A version of this story appears in the Yosemite Conservancy Spring/Summer 2022 magazine, written by Yosemite Museum staff.
Receiving a letter or a package by mail is a unique thrill, especially when it is unexpected. These days, handwritten notes and gifts are far less likely to arrive in the mail than they once were, so a joyful image arises when thinking of the wonder and excitement invoked by the original arrival of the U.S. postal service in Yosemite.
“A grand event has occurred in our remote snowbound Valley,” John Muir wrote in a March 1870 letter to his sister. Mail carrier Tom Hutchings trekked through the snow “from the open lower world with the mail.…” Tom, an Indigenous man who belonged to the Mono Paiute Indian Tribe, did much to bring the comforts of the “lower world” to Yosemite while working for James M. Hutchings, a hotel operator and early promoter of Yosemite.
James was appointed as the first postmaster for Yosemite on August 9, 1869, and he received an annual salary of $12. Tom got a better deal: James paid Tom $10, plus room, board, and other goods, to make the trip in winter when normal service was unavailable. Tom delivered the winter mail on skis, and he worked for James for many years, transporting goods and mail, as well as catching fish for the hotel at 25 cents per pound.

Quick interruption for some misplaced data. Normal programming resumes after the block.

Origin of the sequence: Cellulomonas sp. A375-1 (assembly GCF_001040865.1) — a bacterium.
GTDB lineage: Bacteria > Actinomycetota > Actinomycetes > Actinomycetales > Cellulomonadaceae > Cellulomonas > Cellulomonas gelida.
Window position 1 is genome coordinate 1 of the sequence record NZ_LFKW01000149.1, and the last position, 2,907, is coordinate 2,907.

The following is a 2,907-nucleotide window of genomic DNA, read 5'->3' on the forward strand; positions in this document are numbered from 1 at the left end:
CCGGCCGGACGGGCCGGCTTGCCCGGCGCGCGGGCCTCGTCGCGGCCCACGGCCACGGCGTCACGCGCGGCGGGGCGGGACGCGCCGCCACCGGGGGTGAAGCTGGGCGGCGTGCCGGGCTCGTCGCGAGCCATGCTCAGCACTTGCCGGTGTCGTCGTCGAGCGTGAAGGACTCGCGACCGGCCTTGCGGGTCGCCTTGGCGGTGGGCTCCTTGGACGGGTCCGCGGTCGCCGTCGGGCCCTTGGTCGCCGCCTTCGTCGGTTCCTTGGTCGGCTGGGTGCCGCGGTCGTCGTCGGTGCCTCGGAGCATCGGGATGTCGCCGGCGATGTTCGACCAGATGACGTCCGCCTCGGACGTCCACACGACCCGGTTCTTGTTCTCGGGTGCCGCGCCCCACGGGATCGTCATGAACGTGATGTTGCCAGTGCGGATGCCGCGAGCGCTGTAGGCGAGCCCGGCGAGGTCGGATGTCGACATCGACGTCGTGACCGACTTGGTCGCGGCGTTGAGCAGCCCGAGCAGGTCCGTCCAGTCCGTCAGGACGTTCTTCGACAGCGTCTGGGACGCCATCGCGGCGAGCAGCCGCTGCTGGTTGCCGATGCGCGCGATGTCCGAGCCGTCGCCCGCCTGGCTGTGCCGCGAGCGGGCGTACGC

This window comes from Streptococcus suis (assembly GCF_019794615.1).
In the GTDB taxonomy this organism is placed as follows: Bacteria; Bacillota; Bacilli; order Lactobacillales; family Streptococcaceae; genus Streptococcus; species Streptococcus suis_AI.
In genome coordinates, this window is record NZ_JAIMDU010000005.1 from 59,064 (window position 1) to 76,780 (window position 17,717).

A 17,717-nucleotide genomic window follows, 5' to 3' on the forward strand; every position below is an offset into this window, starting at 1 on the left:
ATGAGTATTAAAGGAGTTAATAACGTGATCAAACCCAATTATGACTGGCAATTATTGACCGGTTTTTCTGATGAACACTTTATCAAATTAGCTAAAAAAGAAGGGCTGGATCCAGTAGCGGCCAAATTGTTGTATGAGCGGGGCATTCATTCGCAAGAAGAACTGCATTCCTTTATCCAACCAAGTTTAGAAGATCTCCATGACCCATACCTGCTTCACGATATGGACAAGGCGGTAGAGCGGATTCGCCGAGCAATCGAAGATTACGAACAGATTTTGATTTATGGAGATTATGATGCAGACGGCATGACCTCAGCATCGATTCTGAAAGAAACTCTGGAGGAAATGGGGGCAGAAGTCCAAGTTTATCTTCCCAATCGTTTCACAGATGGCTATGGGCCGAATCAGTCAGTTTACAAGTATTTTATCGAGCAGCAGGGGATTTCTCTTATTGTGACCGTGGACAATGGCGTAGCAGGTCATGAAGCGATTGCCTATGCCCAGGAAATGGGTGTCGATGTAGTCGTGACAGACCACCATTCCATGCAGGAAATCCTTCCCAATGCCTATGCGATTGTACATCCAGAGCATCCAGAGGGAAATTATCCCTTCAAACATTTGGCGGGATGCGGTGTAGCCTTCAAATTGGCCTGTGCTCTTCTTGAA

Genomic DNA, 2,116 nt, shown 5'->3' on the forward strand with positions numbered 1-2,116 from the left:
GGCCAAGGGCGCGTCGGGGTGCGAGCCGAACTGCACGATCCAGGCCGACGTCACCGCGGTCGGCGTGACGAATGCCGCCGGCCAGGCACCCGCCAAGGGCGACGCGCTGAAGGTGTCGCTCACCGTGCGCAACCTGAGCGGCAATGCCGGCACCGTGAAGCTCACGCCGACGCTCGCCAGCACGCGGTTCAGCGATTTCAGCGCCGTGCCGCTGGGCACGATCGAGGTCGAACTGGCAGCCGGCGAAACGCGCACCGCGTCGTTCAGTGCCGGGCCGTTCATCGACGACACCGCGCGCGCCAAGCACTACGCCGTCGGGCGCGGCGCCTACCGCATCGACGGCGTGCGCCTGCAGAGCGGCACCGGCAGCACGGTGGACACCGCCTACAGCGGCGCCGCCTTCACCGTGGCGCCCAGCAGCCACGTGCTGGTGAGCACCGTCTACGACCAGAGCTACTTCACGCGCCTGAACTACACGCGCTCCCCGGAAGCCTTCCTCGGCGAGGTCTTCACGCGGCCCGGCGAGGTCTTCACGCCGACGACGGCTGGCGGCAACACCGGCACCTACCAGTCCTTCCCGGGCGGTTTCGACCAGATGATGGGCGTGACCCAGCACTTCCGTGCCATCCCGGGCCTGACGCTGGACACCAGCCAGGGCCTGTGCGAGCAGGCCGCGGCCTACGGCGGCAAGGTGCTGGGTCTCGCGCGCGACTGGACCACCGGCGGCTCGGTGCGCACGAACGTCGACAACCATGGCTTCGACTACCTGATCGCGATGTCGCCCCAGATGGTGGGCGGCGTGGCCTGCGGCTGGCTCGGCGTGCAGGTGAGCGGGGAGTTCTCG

More than a bit has changed since Tom made his once-a-month deliveries 150 years ago. In 1925, the Yosemite Village Post Office was built, and it still serves both residents and visitors. Today, the postal service delivers up to 4,000 pieces of first-class mail each week. Snow chains for the mail truck’s tires have replaced skis and snowshoes. The monthly deliveries of the 1870s can now be accomplished in days, and technology allows us to share information and greetings in real time, often relegating “old-fashioned mail” to a backburner. Yet even with these myriad ways of communicating, there is still something special about the presence of the postal service within the Valley.
Header image caption: A Stereograph of Tom Hutchings with a string of fish for the hotel guests, by Thomas Roche, published by Anthony and Company.